2010
Participating Institutions
 
 
366. This portrait is owned by the Illinois Institute of Technology, Chicago, Illinois.

Montgomery "Portrait of a Scholar"
H. 40" x W. 30" After Treatment
           
           


           
367. Occasionally a painting comes in as a "sleeper"--a piece that is in very poor condition but underneath the dirt and grime one can discern real artistic ability. Looking past the damage and paint loss, such was the case with the adjacent oil. The piece has been well painted and carries both charm and talent. Returning the work to its best appearance will offer a significant late 19th century addition to the Oshkosh Public Museum's collection in Oshkosh, Wisconsin.

Harper "The Traveler"
H. 26" x W. 33 " Before Treatment
           

During Cleaning

After Treatment
           
           


           
368. Born in Cornwall, Vermont, Sheldon Peck (1797-1868) became an itinerant portrait painter. He was self-taught and did not sign his work, but his distinctive style of using a long brushstroke flanked by two shorter ones--resembling a rabbit's foot has become his signature. His early works, family portraits in Vermont, were brushed onto wood panels, and he used somber colors, dark backgrounds, and detailed clothing. An 1840 census listed Sheldon Peck's occupation as farmer. The 1850 census recorded his occupation as a portrait painter. The below paintings are owned by the Philbrook Art Museum in Tulsa, Oklahoma.
           

Richard Brompton "John Stuart" ca.1750
H. 31" x W. 26" Before Treatment

Sheldon Peck "Woman with a Bible" 1836
H. 30" x W. 22" Before Treatment
           

During Cleaning

During Cleaning
           

After Treatment

After Treatment
           
           


           
369. This charming landscape is dated 1895. The piece is owned by the Dundee Township Historical Society in Dundee, Illinois.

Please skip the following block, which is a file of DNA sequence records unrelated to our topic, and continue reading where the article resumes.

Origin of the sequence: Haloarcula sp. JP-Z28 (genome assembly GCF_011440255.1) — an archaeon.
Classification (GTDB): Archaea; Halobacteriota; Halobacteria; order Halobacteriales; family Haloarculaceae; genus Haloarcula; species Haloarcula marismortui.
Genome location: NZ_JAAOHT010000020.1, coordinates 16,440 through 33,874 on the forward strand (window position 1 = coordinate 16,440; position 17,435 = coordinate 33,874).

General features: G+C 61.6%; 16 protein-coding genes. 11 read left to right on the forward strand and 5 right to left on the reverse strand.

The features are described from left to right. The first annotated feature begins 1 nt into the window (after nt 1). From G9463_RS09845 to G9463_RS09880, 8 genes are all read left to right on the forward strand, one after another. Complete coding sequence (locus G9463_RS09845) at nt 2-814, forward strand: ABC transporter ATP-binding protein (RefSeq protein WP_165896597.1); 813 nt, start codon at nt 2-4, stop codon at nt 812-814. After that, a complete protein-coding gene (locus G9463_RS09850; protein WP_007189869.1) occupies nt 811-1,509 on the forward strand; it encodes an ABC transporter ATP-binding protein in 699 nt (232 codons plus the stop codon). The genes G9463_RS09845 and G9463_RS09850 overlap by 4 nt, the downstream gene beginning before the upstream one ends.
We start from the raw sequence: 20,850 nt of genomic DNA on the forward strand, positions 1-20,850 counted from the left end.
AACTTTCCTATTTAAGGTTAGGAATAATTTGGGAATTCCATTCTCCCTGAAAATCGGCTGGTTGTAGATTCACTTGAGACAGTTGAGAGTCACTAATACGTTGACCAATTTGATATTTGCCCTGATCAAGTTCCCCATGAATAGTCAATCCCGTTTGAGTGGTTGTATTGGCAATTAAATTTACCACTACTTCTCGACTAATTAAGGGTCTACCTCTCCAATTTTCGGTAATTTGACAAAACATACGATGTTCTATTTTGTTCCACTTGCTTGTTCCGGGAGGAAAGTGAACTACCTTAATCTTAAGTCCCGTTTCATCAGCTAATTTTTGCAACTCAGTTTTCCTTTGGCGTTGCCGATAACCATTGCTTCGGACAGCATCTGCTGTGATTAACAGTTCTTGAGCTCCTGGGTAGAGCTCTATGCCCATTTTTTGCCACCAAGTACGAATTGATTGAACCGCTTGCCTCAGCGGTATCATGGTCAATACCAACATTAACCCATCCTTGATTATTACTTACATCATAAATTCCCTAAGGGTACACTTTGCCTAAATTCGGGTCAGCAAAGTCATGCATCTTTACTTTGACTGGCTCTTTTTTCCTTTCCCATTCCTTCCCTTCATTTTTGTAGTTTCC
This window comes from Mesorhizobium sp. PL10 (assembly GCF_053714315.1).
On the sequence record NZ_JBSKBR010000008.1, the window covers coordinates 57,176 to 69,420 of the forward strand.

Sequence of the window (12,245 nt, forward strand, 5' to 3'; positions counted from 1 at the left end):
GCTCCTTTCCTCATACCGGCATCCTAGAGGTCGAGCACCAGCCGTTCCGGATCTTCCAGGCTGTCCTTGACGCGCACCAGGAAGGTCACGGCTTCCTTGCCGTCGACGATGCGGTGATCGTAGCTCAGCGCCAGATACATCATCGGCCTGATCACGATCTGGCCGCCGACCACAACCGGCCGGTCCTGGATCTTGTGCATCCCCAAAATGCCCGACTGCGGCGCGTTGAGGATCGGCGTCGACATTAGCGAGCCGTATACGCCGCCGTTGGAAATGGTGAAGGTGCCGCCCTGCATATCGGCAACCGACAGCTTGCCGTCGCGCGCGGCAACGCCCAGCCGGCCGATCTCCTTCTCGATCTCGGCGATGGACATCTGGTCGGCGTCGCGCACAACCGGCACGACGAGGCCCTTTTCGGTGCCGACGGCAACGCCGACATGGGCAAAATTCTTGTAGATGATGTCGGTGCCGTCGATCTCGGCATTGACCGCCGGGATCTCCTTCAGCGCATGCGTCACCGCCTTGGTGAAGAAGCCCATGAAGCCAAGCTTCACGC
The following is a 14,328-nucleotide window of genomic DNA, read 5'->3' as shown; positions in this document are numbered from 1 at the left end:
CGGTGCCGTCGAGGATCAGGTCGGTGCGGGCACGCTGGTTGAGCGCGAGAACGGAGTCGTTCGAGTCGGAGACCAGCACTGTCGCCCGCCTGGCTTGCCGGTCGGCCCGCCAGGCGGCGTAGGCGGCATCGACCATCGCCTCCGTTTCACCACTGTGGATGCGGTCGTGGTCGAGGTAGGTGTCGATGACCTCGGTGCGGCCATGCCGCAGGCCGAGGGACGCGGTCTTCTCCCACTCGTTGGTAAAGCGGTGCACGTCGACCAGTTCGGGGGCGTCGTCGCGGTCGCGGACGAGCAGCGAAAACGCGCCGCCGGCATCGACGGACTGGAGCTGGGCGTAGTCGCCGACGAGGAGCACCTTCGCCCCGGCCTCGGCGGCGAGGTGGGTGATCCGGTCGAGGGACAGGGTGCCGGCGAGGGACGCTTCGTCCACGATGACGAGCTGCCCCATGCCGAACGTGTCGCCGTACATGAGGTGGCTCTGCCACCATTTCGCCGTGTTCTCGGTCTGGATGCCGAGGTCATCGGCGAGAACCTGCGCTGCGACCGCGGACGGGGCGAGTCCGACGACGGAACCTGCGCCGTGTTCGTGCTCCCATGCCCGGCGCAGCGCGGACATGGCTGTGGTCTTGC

H. W. Kenney "Mountain Landscape" 1895
H.24" x W. 36" Before Treatment
           

During Cleaning

After Treatment
           
           


           
370. Sanford Gifford has the distinction of being the first artist ever honored by the Metropolitan Museum of Art with a monographic exhibition. It was held in the fall of 1880, not long after the artist's death (August 29), and continued through March 1881. Some 160 works were included, ranging from large-scale finished masterpieces to small, informal sketches. Ninety years would pass before Gifford's art was once again the focus of a monographic exhibition--the 1970-1971 show that traveled from the University of Texas, Austin, to the Albany (New York) Institute of History and Art, and the New York commercial gallery Hirschl and Adler. In the thirty-odd years between that exhibition and Hudson River School Visions: The Landscapes of Sanford R. Gifford, interest in the artist has grown immesly. Sanford Gifford began training in New York City to be a portrait painter, but-inspired by the work of the American landscapist Thomas Cole-turned to landscape painting. Gifford spent the summer of 1846 touring and sketching in the Catskill and Berkshire mountains, and by 1847, had begun to show his work at the American Art-Union and the National Academy of Design, where he was elected an associate in 1850 and an academician in 1854. In 1855, Gifford traveled to Europe, where he spent two-and-a-half years visiting the great repositories of art and sketching scenery in England, Scotland, France, the Low Countries, Germany, Switzerland, and Italy. The below three oils are from the collection of the Phoenix Art Museum, Phoenix, Arizona.
           

Lew Davis " 30 Minute Lunch"
H. 20" x W. 24" Before

Sanford Gifford "River Landscape"
H. 13" x W. 24" Before

W. Alston "Port. of a Lady"
H. 30" x W. 25" Before
           

During Cleaning

During Cleaning

During Cleaning
           

After Treatment

After Treatment

After Treatment
           
           


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Barry Bauman Conservation
Contact: Mr. Barry Bauman
1122 N. Jackson Ave., River Forest, IL. 60305
Ph.(708)771-0382  Fax.(708)771-1532
e-mail:barrybbc7@yahoo.com